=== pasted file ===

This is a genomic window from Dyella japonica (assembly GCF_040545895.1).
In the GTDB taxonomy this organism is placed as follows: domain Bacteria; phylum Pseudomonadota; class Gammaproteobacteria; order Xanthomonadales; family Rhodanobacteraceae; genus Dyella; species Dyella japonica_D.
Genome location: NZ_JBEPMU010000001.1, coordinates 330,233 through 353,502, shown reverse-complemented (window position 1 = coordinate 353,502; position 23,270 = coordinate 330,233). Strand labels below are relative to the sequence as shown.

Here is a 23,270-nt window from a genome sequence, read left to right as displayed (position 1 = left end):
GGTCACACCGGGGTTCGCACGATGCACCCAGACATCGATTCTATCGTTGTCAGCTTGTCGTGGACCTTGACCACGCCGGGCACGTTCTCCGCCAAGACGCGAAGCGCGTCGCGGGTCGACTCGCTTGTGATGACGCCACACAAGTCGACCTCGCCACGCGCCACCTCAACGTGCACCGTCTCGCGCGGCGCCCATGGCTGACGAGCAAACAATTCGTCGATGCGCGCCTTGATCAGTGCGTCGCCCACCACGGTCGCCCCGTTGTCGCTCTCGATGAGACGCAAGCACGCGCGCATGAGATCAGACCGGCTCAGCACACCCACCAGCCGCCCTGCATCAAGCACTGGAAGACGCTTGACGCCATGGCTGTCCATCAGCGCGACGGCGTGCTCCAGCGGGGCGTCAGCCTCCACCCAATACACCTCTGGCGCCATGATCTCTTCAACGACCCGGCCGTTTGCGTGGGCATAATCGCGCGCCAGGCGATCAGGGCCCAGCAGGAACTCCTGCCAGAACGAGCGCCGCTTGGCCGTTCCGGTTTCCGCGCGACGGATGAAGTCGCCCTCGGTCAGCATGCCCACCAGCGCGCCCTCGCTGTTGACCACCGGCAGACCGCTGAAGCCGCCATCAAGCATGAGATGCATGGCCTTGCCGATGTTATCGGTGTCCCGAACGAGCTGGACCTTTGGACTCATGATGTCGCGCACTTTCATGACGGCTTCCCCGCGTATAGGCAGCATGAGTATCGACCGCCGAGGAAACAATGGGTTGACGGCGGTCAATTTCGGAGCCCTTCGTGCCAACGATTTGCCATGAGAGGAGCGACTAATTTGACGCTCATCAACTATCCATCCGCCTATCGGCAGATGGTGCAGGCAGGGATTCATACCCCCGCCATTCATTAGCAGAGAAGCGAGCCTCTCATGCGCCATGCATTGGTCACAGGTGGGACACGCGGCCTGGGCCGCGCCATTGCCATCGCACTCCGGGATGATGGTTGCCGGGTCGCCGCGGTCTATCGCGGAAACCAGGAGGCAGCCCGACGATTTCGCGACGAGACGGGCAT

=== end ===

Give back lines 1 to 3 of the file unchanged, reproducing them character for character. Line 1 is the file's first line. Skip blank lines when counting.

This is a genomic window from Dyella japonica (assembly GCF_040545895.1).
In the GTDB taxonomy this organism is placed as follows: domain Bacteria; phylum Pseudomonadota; class Gammaproteobacteria; order Xanthomonadales; family Rhodanobacteraceae; genus Dyella; species Dyella japonica_D.
Genome location: NZ_JBEPMU010000001.1, coordinates 330,233 through 353,502, shown reverse-complemented (window position 1 = coordinate 353,502; position 23,270 = coordinate 330,233). Strand labels below are relative to the sequence as shown.